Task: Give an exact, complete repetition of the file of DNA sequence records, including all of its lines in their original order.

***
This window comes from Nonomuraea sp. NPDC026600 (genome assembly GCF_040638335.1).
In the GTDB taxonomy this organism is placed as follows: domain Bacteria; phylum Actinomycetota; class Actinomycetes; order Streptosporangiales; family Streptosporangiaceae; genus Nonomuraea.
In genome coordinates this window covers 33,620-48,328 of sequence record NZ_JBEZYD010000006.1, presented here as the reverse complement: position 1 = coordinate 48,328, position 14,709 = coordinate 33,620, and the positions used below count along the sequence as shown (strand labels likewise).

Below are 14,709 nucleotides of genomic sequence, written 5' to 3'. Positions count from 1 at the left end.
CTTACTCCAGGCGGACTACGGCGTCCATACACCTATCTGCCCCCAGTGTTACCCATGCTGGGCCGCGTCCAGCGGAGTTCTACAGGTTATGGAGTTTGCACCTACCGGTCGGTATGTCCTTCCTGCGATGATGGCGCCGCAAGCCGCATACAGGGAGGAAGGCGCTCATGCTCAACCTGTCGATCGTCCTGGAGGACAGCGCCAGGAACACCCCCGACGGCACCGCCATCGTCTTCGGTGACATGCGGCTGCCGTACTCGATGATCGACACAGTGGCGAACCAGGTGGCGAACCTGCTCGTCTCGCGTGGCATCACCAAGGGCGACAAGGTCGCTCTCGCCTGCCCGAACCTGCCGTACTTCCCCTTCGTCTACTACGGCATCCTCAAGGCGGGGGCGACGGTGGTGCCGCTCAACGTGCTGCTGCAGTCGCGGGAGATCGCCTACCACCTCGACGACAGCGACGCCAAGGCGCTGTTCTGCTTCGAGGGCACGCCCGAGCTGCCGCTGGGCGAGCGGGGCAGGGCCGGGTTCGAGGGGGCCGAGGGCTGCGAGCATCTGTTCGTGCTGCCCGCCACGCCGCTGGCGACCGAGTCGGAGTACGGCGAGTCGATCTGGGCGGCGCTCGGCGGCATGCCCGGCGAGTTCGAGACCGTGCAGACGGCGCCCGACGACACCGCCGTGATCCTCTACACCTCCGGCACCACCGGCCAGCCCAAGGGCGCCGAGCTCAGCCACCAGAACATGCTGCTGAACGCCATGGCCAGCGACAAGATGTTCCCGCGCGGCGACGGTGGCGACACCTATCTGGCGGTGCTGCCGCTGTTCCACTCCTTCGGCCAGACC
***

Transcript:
This window comes from Nonomuraea sp. NPDC026600 (genome assembly GCF_040638335.1).
In the GTDB taxonomy this organism is placed as follows: domain Bacteria; phylum Actinomycetota; class Actinomycetes; order Streptosporangiales; family Streptosporangiaceae; genus Nonomuraea.
In genome coordinates this window covers 33,620-48,328 of sequence record NZ_JBEZYD010000006.1, presented here as the reverse complement: position 1 = coordinate 48,328, position 14,709 = coordinate 33,620, and the positions used below count along the sequence as shown (strand labels likewise).

Below are 14,709 nucleotides of genomic sequence, written 5' to 3'. Positions count from 1 at the left end.
CTTACTCCAGGCGGACTACGGCGTCCATACACCTATCTGCCCCCAGTGTTACCCATGCTGGGCCGCGTCCAGCGGAGTTCTACAGGTTATGGAGTTTGCACCTACCGGTCGGTATGTCCTTCCTGCGATGATGGCGCCGCAAGCCGCATACAGGGAGGAAGGCGCTCATGCTCAACCTGTCGATCGTCCTGGAGGACAGCGCCAGGAACACCCCCGACGGCACCGCCATCGTCTTCGGTGACATGCGGCTGCCGTACTCGATGATCGACACAGTGGCGAACCAGGTGGCGAACCTGCTCGTCTCGCGTGGCATCACCAAGGGCGACAAGGTCGCTCTCGCCTGCCCGAACCTGCCGTACTTCCCCTTCGTCTACTACGGCATCCTCAAGGCGGGGGCGACGGTGGTGCCGCTCAACGTGCTGCTGCAGTCGCGGGAGATCGCCTACCACCTCGACGACAGCGACGCCAAGGCGCTGTTCTGCTTCGAGGGCACGCCCGAGCTGCCGCTGGGCGAGCGGGGCAGGGCCGGGTTCGAGGGGGCCGAGGGCTGCGAGCATCTGTTCGTGCTGCCCGCCACGCCGCTGGCGACCGAGTCGGAGTACGGCGAGTCGATCTGGGCGGCGCTCGGCGGCATGCCCGGCGAGTTCGAGACCGTGCAGACGGCGCCCGACGACACCGCCGTGATCCTCTACACCTCCGGCACCACCGGCCAGCCCAAGGGCGCCGAGCTCAGCCACCAGAACATGCTGCTGAACGCCATGGCCAGCGACAAGATGTTCCCGCGCGGCGACGGTGGCGACACCTATCTGGCGGTGCTGCCGCTGTTCCACTCCTTCGGCCAGACC